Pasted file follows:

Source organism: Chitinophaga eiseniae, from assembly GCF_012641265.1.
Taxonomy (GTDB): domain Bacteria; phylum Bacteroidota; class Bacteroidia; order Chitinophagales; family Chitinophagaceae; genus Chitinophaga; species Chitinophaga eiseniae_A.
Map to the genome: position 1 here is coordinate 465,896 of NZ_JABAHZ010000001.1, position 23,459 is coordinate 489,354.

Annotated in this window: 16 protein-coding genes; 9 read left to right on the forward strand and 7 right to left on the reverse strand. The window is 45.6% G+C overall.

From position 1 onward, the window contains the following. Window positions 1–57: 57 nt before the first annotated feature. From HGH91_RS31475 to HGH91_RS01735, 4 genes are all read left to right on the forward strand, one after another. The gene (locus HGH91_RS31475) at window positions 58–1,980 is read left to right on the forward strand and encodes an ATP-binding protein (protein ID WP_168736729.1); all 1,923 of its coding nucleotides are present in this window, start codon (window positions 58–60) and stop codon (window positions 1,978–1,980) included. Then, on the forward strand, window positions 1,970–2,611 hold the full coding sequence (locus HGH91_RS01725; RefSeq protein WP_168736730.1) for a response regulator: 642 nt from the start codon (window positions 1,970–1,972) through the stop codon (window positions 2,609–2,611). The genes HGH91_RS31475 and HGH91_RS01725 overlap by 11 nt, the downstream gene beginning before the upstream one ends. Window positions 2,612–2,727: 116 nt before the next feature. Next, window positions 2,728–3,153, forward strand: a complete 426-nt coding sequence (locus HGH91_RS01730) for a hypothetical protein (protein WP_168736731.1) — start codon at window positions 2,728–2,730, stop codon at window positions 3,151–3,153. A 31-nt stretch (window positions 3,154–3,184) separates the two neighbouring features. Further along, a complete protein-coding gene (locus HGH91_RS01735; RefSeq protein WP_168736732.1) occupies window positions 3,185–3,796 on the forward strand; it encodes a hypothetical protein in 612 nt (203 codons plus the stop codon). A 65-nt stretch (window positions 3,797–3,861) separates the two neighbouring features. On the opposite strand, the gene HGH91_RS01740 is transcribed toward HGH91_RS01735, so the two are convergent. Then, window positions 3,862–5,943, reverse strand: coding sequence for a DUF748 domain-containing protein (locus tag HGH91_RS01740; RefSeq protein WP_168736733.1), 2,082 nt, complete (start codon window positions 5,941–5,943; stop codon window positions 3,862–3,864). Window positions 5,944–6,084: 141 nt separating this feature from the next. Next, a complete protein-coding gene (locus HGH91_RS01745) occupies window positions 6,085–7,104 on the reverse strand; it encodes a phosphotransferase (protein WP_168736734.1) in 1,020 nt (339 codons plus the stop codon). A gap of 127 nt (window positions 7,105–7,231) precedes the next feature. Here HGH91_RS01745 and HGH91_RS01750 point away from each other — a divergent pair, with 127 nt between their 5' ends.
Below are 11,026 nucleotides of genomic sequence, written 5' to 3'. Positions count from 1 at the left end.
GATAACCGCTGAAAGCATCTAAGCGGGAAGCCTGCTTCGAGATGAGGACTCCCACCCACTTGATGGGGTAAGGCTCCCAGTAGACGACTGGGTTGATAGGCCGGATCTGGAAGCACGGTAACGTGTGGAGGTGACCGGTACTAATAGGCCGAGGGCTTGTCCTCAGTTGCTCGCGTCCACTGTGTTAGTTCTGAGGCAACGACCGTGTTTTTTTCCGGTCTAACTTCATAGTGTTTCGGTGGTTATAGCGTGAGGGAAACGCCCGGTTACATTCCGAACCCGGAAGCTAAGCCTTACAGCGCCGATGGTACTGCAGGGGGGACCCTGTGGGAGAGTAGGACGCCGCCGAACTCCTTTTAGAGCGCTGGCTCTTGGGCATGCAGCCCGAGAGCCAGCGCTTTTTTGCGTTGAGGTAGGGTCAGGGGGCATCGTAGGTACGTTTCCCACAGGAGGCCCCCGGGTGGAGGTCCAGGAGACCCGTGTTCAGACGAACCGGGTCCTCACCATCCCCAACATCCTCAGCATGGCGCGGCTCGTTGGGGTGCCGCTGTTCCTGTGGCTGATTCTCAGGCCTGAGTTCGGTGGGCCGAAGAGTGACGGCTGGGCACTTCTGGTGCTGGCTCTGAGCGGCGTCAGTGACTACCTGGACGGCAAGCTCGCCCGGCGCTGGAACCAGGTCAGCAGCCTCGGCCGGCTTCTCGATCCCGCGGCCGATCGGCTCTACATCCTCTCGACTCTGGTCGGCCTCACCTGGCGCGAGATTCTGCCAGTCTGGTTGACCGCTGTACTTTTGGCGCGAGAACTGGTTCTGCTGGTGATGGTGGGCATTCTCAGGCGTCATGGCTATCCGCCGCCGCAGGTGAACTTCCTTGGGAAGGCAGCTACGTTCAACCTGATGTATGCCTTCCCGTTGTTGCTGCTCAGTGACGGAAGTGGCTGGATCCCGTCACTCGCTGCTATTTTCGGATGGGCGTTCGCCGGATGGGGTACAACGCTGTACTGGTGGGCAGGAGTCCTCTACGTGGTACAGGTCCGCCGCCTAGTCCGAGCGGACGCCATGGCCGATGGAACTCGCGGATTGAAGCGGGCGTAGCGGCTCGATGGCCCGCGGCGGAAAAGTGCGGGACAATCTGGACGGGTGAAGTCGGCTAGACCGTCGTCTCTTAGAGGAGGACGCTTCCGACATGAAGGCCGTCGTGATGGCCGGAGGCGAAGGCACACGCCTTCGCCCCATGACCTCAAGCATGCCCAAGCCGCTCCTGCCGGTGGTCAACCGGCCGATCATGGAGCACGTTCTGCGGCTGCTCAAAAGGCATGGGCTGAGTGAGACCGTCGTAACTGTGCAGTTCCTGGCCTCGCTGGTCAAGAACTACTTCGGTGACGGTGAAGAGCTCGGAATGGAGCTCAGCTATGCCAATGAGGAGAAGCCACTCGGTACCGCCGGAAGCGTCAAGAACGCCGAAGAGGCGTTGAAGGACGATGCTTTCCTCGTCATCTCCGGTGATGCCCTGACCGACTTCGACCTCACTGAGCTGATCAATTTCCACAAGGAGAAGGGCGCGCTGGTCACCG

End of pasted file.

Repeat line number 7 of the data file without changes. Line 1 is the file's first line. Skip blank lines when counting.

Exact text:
GATAACCGCTGAAAGCATCTAAGCGGGAAGCCTGCTTCGAGATGAGGACTCCCACCCACTTGATGGGGTAAGGCTCCCAGTAGACGACTGGGTTGATAGGCCGGATCTGGAAGCACGGTAACGTGTGGAGGTGACCGGTACTAATAGGCCGAGGGCTTGTCCTCAGTTGCTCGCGTCCACTGTGTTAGTTCTGAGGCAACGACCGTGTTTTTTTCCGGTCTAACTTCATAGTGTTTCGGTGGTTATAGCGTGAGGGAAACGCCCGGTTACATTCCGAACCCGGAAGCTAAGCCTTACAGCGCCGATGGTACTGCAGGGGGGACCCTGTGGGAGAGTAGGACGCCGCCGAACTCCTTTTAGAGCGCTGGCTCTTGGGCATGCAGCCCGAGAGCCAGCGCTTTTTTGCGTTGAGGTAGGGTCAGGGGGCATCGTAGGTACGTTTCCCACAGGAGGCCCCCGGGTGGAGGTCCAGGAGACCCGTGTTCAGACGAACCGGGTCCTCACCATCCCCAACATCCTCAGCATGGCGCGGCTCGTTGGGGTGCCGCTGTTCCTGTGGCTGATTCTCAGGCCTGAGTTCGGTGGGCCGAAGAGTGACGGCTGGGCACTTCTGGTGCTGGCTCTGAGCGGCGTCAGTGACTACCTGGACGGCAAGCTCGCCCGGCGCTGGAACCAGGTCAGCAGCCTCGGCCGGCTTCTCGATCCCGCGGCCGATCGGCTCTACATCCTCTCGACTCTGGTCGGCCTCACCTGGCGCGAGATTCTGCCAGTCTGGTTGACCGCTGTACTTTTGGCGCGAGAACTGGTTCTGCTGGTGATGGTGGGCATTCTCAGGCGTCATGGCTATCCGCCGCCGCAGGTGAACTTCCTTGGGAAGGCAGCTACGTTCAACCTGATGTATGCCTTCCCGTTGTTGCTGCTCAGTGACGGAAGTGGCTGGATCCCGTCACTCGCTGCTATTTTCGGATGGGCGTTCGCCGGATGGGGTACAACGCTGTACTGGTGGGCAGGAGTCCTCTACGTGGTACAGGTCCGCCGCCTAGTCCGAGCGGACGCCATGGCCGATGGAACTCGCGGATTGAAGCGGGCGTAGCGGCTCGATGGCCCGCGGCGGAAAAGTGCGGGACAATCTGGACGGGTGAAGTCGGCTAGACCGTCGTCTCTTAGAGGAGGACGCTTCCGACATGAAGGCCGTCGTGATGGCCGGAGGCGAAGGCACACGCCTTCGCCCCATGACCTCAAGCATGCCCAAGCCGCTCCTGCCGGTGGTCAACCGGCCGATCATGGAGCACGTTCTGCGGCTGCTCAAAAGGCATGGGCTGAGTGAGACCGTCGTAACTGTGCAGTTCCTGGCCTCGCTGGTCAAGAACTACTTCGGTGACGGTGAAGAGCTCGGAATGGAGCTCAGCTATGCCAATGAGGAGAAGCCACTCGGTACCGCCGGAAGCGTCAAGAACGCCGAAGAGGCGTTGAAGGACGATGCTTTCCTCGTCATCTCCGGTGATGCCCTGACCGACTTCGACCTCACTGAGCTGATCAATTTCCACAAGGAGAAGGGCGCGCTGGTCACCG